Cardiovascular diseases (CVDs) are, together with cancer, the leading cause of mortality in the developed world and of growing concern in developing regions, mainly due to the still unacceptably high rates of tobacco smoking. Yet despite this and other well-known lifestyle-related risk factors for both types of diseases, many individuals still choose to indulge in them or convince themselves that the associated dangers are less serious than presented, leaving clinicians to mitigate the damage already done and assess any diminishment in functional capacity. This is an often-difficult undertaking, particularly in chronic conditions like heart failure (HF) and in those with conditions comorbid to the main (cardiovascular disease) disease.
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There are several recognised risk factors for HF with the most prominent ones being hypertension and coronary artery disease (CAD) [1, 2]. Intimately connected with both are other cardiovascular risk factors like obesity (obese patients have double the risk of HF), diabetes mellitus, and tobacco smoking [3, 4, 5, 6]. Individuals who are in more than one risk group and/or have other comorbidities fare worse in terms of both morbidity and mortality [7, 8, 9, 10].
Prevalence rates vary widely across different regions but are correlated with the rise/fall of the risk factors. It is estimated that there are 6.2 million adults with HF in the USA alone – up from 5.8 million in 2006, while the worldwide prevalence is estimated at more than 37.7 million individuals [11, 12, 13]. In general, lifetime risk of HF is estimated at 21.0% for males and 20.3% for females for individuals 40 years of age: the risk is doubled in those with high blood pressure (≥160/100 mmHg) in comparison with individuals with blood pressure under 140/90 mmHg . However, regardless of how they acquired HF, patients usually suffer significantly degraded functional capacity and quality of life, particularly those with the late stage (stage 4) form of the disease.
Diagnosis of HF is associated with decreased functional capacity with as well as significant short-term mortality in comparison with those without the disease. Patients with class A HF (pre-HF) usually have no or few symptoms and those with class B HF have only minor symptoms and are generally (initially) only instructed to reduce their workload and make lifestyle changes (smoking cessation, regular physical activity, healthy diet, etc.), while those with class C HF already have notable morbidity (fatigue, palpitation, dyspnoea) . The worst outcomes are suffered by those with class D or end-stage HF who have the worst five-year survival rate .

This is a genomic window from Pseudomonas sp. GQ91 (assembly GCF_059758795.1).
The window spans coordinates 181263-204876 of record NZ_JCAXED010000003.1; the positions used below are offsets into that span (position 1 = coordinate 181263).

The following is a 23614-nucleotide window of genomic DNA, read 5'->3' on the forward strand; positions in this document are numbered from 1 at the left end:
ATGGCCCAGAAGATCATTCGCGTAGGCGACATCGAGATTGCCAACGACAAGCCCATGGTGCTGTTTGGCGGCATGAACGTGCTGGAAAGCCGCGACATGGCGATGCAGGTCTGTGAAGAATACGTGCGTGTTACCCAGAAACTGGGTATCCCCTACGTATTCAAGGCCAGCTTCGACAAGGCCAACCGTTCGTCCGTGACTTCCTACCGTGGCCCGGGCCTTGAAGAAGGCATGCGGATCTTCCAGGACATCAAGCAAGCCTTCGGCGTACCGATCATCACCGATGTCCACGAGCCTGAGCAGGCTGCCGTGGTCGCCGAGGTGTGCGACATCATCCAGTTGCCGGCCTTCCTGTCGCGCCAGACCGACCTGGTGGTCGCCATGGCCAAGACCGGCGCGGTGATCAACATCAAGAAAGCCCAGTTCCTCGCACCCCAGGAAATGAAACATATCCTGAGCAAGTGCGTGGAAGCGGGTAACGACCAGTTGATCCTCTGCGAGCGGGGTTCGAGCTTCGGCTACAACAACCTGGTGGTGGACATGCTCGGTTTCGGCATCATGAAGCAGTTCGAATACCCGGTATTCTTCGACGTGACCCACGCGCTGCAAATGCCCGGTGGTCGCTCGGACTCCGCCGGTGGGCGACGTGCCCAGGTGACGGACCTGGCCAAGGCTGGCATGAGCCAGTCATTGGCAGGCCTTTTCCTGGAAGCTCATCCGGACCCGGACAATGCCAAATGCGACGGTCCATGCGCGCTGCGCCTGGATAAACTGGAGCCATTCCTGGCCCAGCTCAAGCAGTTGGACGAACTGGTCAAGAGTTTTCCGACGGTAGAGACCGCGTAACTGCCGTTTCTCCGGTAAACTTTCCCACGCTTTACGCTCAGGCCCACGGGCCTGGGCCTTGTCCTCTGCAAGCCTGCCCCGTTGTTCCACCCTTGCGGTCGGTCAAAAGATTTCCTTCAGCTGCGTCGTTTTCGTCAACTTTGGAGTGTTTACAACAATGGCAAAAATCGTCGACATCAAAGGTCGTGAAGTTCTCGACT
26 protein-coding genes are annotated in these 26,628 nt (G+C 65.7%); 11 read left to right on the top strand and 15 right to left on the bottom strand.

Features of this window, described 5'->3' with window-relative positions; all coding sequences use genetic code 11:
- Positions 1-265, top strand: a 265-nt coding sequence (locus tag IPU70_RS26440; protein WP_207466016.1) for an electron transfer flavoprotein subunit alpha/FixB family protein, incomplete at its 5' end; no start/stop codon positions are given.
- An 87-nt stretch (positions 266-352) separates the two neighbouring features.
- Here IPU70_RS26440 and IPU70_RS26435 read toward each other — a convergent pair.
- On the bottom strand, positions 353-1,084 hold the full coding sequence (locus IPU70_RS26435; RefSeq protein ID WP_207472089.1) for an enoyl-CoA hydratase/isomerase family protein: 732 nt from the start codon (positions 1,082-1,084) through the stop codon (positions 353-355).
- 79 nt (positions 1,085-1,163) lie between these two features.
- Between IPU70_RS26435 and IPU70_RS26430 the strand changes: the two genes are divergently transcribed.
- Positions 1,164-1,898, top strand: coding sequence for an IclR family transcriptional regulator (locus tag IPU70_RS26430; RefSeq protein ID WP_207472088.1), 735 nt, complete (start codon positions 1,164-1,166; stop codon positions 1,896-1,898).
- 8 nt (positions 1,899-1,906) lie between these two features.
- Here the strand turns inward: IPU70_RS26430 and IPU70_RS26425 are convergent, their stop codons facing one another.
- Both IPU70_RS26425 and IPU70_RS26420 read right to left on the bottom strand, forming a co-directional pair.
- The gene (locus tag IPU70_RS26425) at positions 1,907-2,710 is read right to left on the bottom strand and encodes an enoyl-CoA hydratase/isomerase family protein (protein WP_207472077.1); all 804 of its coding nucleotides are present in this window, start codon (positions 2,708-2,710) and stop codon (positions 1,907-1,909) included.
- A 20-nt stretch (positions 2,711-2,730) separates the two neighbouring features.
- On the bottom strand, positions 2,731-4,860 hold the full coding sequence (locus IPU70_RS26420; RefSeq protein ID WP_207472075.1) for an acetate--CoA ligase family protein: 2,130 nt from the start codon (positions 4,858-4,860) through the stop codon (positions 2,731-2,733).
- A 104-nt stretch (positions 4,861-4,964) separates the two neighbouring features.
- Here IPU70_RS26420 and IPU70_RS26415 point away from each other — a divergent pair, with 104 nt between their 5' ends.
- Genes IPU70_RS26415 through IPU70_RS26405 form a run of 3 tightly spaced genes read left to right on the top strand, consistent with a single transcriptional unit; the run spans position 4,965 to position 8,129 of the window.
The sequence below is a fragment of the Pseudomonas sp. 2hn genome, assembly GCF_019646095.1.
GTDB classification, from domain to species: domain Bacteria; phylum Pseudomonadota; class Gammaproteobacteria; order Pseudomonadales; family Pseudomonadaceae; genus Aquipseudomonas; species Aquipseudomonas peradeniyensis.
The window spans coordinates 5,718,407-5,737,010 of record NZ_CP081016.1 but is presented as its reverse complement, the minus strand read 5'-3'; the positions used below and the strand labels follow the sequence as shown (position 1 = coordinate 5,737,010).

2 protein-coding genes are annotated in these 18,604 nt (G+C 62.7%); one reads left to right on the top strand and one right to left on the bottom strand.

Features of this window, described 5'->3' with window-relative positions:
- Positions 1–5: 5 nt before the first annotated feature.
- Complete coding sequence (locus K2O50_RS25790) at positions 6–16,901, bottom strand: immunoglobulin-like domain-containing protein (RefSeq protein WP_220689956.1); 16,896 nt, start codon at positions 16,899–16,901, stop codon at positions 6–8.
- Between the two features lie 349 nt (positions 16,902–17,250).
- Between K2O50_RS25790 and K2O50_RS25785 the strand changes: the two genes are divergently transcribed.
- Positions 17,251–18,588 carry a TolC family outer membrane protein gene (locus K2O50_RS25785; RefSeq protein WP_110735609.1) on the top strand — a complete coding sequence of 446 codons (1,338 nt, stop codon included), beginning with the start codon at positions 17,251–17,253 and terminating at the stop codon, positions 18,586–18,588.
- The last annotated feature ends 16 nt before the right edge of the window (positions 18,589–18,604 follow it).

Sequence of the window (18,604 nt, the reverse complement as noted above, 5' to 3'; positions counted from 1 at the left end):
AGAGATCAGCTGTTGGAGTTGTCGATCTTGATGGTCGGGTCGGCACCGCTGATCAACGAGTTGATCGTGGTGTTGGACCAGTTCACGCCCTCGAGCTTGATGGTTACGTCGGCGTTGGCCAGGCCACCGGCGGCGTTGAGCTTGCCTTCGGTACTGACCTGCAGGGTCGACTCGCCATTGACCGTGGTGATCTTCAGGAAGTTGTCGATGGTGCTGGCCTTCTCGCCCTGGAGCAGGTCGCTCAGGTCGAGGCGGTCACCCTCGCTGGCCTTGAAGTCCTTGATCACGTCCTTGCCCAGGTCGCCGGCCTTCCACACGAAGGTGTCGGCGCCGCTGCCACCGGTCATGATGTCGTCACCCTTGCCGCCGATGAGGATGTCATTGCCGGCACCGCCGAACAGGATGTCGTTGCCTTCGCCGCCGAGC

Speaking of mortality, diagnosis of HF in general is associated with a 50% (absolute) mortality rate in the first five years from diagnosis . More specifically, five-year survival rates are 97% for patients with class A HF, 96% in those with class B disease, 75% in individuals with class C and only 20% in patients with end-stage HF . These are grave numbers that have nevertheless considerably improved in the recent decades due to advancements in treatment methods. However, such interventions are not cheap.
As is the case in many other CVDs and other complex conditions, management of HF is a high-cost endeavour fraught with challenges relating to the severity (stage) of the disease and any comorbid conditions that either preclude specific treatment methods or exacerbate existing symptoms. It is estimated that the global economic burden of HF stands at USD 108 billion per year (USD 65 billion associated with direct and USD 43 billion with indirect costs) .
The US represents the highest portion of all countries surveyed, accounting for 28.4% of all spending . Europe is not that far behind – the nationwide cost of HF in Germany in 2006 was estimated at €2.9 billion while the annual cost of HF in France is estimated at slightly under €1 billion [18, 19, 20]. Still, cost estimates vary widely, depending on what costs the data researchers included, such as diagnostic procedures, although some are not as expensive as others.
Since functional (exercise) capacity is significantly affected in those with HF, particularly in those with class C and D disease, the 6MWT lends itself as a nearly ideal assessment method. It is cheap, requires no specialised equipment, and is non-invasive and is well tolerated by nearly all patients, except for those with significantly impaired mobility.
In patients with HF, the 6MWT has general prognostic value, assessing the ability to perform submaximal activities of daily living and as a predictor of mortality, and as a benchmark in assessing the efficiency of therapeutic interventions [21, 22]. Decreased performance in 6MWT score in HF patients is associated with increased mortality, non-fatal cardiovascular events, and hospitalisations, mainly in those with class the B and C forms of HF [23, 24, 25, 26, 27].
Conversely, improvements in the 6MWT are usually (in the absence of other factors) due to the effectiveness of any therapeutic interventions (medications, surgery, etc.). Studies have demonstrated its usability in assessing the effectiveness of β-adrenergic blocking drugs in managing HF, effectiveness of left ventricular assist devices (LVADs) and of cardiac resynchronisation therapy (CRT) [28, 29, 30, 31].